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JAMA. 1887;IX(6):177-178. doi:10.1001/jama.1887.02400050017003.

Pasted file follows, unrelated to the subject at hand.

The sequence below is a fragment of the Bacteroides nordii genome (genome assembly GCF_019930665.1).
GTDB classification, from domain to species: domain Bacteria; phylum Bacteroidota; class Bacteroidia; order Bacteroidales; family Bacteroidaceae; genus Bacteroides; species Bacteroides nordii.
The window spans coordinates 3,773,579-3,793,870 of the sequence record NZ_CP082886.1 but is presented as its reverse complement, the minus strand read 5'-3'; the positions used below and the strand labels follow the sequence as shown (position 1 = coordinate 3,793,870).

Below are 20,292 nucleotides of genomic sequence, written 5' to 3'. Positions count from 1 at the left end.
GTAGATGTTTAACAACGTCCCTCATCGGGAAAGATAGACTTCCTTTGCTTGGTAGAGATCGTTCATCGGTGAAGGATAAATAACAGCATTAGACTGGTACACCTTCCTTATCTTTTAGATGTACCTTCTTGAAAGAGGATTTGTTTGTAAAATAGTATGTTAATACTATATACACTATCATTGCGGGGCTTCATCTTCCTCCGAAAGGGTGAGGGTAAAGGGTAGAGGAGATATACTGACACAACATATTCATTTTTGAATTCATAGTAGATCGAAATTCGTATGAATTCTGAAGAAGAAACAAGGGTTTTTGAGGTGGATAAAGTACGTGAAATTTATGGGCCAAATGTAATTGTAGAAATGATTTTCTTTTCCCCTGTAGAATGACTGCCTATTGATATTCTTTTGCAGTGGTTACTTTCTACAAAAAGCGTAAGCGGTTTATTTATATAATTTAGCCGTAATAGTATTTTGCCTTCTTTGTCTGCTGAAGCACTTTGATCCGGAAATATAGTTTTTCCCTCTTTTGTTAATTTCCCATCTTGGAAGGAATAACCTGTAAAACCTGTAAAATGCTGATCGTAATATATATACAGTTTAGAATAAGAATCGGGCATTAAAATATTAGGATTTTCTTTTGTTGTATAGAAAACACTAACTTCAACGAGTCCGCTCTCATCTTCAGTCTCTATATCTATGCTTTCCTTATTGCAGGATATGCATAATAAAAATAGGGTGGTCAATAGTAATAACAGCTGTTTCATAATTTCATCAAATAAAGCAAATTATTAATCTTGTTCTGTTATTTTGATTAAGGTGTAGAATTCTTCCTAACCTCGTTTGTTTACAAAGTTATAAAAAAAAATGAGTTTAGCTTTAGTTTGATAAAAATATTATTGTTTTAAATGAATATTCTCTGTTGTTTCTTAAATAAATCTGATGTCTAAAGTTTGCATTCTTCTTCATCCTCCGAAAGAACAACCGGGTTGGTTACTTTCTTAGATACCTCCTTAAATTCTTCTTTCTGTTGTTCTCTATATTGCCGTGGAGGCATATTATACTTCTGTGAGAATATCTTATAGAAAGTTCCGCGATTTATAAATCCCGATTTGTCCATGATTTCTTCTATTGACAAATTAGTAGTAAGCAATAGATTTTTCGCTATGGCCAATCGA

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Vaseline in the Hypodermic Injection of Antiseptics.  Meunier, of Lyons, considers vaseline as diffusing itself very rapidly through all the tissues of the body; its diffusibility varies inversely with its consistence, which may be that of a perfect liquid or that of wax; it preserves its diffusibility when holding in solution a microbicide. Antiseptics dissolved in vaseline, when injected beneath the skin or applied upon a wound or a mucous surface, are diffused without exciting pain or reaction, provided that the substances used be pure and in doses which can be tolerated; the dose and consistence of the dissolvent must be varied according to the organ treated.The method of treatment is as follows: Among the antiseptics used in these experiments upon animals were carbon bisulphide, carbolic acid, camphor, iodoform, thymol, essence of cubebs, oil of santal, copaiba, oil of cinnamon, turpentine, thyme, eucalyptus, mint, kousso, and most of


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